As far as AOL revoking the license; I don't think it is likely to happen. For one, if it did, I think the majority of the (volunteer) editors would stop working on the project. (I would.) Also, AOL (along with much of the web) depends on the data. So even if Netscape/AOL/Time/Warner didn't want to fund the project any longer, as an open content project... then I'm sure there are other who would.

     Charles Iliya Krempeaux, B.Sc.
  Kuro5hin user #279

[ Parent ]

And the Oscar for most links in a single comment g (3.00 / 2) (#14)
by rusty on Thu Apr 06, 2000 at 04:37:54 PM EST

...tnt, for "Re: Who owns the content?"! :-)

Not the real rusty
[ Parent ]
Mozilla & licensing (4.00 / 1) (#17)
by kmself on Fri Apr 07, 2000 at 04:32:32 AM EST

I've worked with Mitchel Baker of Mozilla on a couple of related licensing issues, and have to say that she both really gets the issues and importance of free software and open content, and worked hard with both the original and second versions of the Mozilla Public License to build something that works for developers and community. The MozPL is a compromise between a complete copyleft and proprietary-linkage licenses, but it's a pretty darned good one.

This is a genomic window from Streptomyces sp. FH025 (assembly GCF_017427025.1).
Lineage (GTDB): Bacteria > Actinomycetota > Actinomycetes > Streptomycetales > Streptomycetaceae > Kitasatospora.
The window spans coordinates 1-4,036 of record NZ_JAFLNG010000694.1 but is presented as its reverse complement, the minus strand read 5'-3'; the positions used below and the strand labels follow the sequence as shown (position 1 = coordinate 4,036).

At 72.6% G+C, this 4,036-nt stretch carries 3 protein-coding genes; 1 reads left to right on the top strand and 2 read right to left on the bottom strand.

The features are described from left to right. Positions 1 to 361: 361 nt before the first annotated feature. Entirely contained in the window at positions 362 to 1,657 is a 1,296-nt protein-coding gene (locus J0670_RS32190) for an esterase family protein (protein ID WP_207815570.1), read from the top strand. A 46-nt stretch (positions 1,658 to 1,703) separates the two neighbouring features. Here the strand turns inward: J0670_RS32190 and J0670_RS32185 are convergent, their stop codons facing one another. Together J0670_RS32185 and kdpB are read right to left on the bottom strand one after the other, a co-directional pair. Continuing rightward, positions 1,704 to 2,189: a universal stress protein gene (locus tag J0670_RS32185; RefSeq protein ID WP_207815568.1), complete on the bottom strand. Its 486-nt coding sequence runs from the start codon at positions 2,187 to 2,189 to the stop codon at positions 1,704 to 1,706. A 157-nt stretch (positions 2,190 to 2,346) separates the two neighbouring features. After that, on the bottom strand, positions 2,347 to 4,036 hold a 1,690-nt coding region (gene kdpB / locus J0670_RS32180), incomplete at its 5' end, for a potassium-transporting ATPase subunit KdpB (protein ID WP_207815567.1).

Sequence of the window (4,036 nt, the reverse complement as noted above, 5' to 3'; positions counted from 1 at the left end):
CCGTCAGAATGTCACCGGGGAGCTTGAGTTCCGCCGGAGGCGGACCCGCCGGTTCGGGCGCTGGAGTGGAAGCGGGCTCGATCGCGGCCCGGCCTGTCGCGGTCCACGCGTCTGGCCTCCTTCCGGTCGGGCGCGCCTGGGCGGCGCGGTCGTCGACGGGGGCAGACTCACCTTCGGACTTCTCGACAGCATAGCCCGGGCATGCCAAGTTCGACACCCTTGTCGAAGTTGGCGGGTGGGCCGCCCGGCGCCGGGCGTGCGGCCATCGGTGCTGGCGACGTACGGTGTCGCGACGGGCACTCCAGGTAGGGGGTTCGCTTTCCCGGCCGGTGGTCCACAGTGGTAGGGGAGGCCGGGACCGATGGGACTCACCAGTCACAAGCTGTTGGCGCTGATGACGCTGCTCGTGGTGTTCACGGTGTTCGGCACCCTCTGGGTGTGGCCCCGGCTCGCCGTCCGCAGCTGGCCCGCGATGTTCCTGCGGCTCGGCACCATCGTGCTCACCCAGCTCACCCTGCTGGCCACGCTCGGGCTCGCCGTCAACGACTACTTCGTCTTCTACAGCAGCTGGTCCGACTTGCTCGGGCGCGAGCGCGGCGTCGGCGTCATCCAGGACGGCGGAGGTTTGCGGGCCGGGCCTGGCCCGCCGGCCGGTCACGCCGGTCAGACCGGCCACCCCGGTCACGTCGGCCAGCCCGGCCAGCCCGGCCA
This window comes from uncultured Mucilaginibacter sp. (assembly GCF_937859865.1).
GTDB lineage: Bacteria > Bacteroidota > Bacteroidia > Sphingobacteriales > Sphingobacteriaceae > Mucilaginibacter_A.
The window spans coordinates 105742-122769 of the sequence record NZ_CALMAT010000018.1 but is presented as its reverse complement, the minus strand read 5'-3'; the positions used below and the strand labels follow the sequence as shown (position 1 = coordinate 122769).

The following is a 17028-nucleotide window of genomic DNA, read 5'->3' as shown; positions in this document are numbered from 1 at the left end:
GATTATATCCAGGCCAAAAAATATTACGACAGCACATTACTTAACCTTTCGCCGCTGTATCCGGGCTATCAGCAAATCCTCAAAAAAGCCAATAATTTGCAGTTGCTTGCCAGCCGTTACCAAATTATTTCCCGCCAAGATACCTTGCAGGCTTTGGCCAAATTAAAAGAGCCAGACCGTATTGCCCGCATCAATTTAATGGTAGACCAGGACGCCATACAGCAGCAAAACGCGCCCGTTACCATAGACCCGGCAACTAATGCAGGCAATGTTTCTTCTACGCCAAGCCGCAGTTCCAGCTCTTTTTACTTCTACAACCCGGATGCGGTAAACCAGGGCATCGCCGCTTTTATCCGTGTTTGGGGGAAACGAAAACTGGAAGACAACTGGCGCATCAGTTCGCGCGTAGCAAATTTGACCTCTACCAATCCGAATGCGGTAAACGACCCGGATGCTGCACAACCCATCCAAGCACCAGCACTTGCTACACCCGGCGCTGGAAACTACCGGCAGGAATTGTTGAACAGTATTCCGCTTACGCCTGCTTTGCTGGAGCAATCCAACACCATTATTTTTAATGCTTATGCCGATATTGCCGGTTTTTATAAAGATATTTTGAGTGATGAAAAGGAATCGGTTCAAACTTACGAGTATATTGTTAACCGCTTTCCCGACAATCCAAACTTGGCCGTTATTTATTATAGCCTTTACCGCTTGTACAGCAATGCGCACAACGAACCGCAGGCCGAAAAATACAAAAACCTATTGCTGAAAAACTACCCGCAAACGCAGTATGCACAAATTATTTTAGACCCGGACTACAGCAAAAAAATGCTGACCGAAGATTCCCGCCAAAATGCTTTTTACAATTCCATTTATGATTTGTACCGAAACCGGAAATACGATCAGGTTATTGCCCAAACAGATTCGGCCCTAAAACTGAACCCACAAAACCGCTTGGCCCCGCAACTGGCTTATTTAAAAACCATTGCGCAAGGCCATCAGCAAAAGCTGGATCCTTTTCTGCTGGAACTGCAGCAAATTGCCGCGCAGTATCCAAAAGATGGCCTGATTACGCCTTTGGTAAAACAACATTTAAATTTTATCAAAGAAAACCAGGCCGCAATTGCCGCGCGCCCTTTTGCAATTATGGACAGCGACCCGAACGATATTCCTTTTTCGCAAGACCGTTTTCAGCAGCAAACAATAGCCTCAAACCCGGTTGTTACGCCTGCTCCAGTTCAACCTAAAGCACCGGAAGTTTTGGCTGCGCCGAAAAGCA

First gander at the Open Directory License is that it's reasonably good. The problem with it is similar to that of the GNU GPL -- it appears incompatible with other licenses, even if they're free. Unfortunately there's been a bit of a land rush into open content licenses, with entries from Mozilla, FSF, O'Reilly, and others.

Karsten M. Self
SCO -- backgrounder on Caldera/SCO vs IBM
Support the EFF!!
There is no K5 cabal.
[ Parent ]

Re: Mozilla & licensing (5.00 / 1) (#19)
by jonas on Fri Apr 07, 2000 at 09:36:04 AM EST

The MPL is basically a sound and good free software license, I agree to that. But the major failing with the MPL, and many other free software licenses, is that they are incompatible with the GPL. Meaning that MPL code and GPL code can not be mixed, which is a somewhat serious failing to me since it represents an enourmous waste.

[ Parent ]
Re: Who owns the content? (3.00 / 1) (#12)
by mattdm on Thu Apr 06, 2000 at 12:00:47 PM EST